The way events are happening, the ultimate GST may after being compromised and watered down, made tax gatherer friendly not have any of the best practices needed to make it a great tax of the future. Inspite of that fact, in due course of time when better sense prevails, the GST would be useful for the industry and general public.

What is expected of GST

This is completely revolutionary, the sort of economic backroom plumbing that can change your life without you even noticing. It means that every commercial establishment will find it slightly easier to pay taxes – and also, they will discover, it’s become slightly more difficult to avoid doing so. It means that there will be, hopefully, more in common between the taxes you have to pay in Maharashtra and Madhya Pradesh than there has been so far. Another thing that’s been keeping companies small is that moving into another state is a tremendous expense. You need to follow an entirely different set of regulations – but also a completely different set of taxes. Not to mention the fact that your truck has to wait for a week at the border to pay taxes to cross. Properly implemented, the GST can change all that, and replace all this confusion with a simple, common tax rate that’s easy to pay. Hopefully, that will increase tax revenue sharply.

Concers over current version of Indianised GST
Far from creating a barrier-free pan-Indian market for smooth transaction of goods and services across the country, the proposed system may well create new tax hurdles. Instead of improving tax compliance, there could be a strong incentive for tax payers to avoid the higher tax burden to be imposed by the new system. The tax base too may not widen because of the many items that would be excluded from the GST chain. And, most important, instead of enhancing the value of the country's economic activity, the proposed GST system may well be a dampener for achieving higher growth in gross domestic product or GDP.

1% non-creditable tax on inter-state movement of goods from producing states to consuming states
As GST is a destination-based tax, manufacturing states like Gujarat and Maharashtra have demanded an additional one per cent tax on inter-state movement of goods, to compensate them for the losses.
The cascading effect of this, will work against the overall theme of GST. The multiplier effect: The tax levied every time goods enter a new state will be substantial and it is likely to erode competitiveness of domestic manufacturing units.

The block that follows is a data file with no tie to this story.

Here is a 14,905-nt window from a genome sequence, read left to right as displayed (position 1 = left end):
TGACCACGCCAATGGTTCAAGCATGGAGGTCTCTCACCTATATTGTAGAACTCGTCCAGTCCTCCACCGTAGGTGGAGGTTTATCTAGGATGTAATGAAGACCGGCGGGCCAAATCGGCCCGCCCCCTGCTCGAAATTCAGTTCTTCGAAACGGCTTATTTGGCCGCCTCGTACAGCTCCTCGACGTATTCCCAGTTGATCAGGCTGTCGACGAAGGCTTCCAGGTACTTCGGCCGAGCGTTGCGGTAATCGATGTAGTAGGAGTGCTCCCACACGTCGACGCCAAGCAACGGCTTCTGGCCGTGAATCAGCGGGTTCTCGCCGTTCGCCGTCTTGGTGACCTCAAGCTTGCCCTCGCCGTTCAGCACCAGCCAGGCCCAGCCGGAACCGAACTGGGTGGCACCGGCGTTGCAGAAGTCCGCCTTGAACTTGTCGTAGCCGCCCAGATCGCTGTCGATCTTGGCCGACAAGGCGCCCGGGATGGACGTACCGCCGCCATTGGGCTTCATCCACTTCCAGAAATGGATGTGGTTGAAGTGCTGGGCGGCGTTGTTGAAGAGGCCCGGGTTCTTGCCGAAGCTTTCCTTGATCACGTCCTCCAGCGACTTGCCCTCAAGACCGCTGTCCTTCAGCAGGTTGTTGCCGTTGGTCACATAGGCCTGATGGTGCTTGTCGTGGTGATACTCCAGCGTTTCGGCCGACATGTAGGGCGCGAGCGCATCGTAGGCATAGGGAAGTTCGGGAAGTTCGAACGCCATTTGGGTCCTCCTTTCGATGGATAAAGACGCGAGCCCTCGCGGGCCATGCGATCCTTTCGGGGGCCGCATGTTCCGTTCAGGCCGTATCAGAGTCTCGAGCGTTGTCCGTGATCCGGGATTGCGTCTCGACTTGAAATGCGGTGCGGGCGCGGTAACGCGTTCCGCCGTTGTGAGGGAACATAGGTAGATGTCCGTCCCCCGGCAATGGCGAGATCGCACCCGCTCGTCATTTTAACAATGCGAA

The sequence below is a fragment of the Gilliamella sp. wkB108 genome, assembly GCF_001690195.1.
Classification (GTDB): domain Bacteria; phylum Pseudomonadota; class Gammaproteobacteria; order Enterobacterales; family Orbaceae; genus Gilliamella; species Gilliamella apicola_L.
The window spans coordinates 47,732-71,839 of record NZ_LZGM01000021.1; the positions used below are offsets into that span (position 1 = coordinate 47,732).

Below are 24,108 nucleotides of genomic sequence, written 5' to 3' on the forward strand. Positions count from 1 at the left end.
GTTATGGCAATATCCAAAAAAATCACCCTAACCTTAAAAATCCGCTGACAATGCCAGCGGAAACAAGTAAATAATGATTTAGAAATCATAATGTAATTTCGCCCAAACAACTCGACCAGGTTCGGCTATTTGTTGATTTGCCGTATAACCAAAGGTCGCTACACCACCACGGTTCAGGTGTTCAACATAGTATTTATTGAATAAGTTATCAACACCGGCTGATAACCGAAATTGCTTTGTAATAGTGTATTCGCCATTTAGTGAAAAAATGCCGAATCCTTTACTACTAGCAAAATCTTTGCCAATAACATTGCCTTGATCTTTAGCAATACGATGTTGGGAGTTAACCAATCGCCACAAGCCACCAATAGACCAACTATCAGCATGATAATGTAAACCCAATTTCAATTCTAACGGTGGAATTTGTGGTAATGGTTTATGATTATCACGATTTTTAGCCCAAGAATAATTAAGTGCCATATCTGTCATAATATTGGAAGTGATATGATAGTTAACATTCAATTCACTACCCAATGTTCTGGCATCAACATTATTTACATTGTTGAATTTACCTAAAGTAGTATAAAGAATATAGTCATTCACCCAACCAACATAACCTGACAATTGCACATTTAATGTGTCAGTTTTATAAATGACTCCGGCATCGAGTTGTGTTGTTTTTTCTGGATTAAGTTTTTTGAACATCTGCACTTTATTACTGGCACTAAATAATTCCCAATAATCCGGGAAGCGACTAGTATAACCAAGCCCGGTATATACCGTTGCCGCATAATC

Tobacco, alcohol, petroleum excluded 
As the success of GST largely depends on its coverage, excluding these items, which account for a significant chunk of the government’s revenue, is likely to lower its effectiveness. 

Real estate left out 

As has been written earlier, since the real estate sector is excluded, all construction activities and expenditure incurred on them will be outside of the ambit of the GST system. So, suppliers will not be able  to set off their intermediate tax burden against their final tax liability.

Differences in Practical asepects in GST vs VAT

After the introduction of GST, indirect taxation system of India will be subsumed under GST because a line of different taxes will be covered in a single tax law which is GST (Goods and Service Tax). Before GST the main indirect taxation which is generally used are VAT, Service Tax, Excise etc. Where VAT is a tax which is added at each point of time that is from the time of manufacture up to the time of sale. Tax is added at each stage when the value is added that is why it is called value added tax.
There are a number of differences between GST and VAT:
Return to be Filed
Under GST, taxable person will be required to file the details of all the sales electronically by 10th day of every month in GSTR-1 succeeding the taxable month and simultaneously he has to file the details of all the purchases by 15th day of month in GSTR-2 succeeding the taxable month and he has to file the monthly return in GSTR-3 by 20th day of every month succeeding the taxable month. And annual return should be filed up to 31st December in GSTR- 8 of next financial year.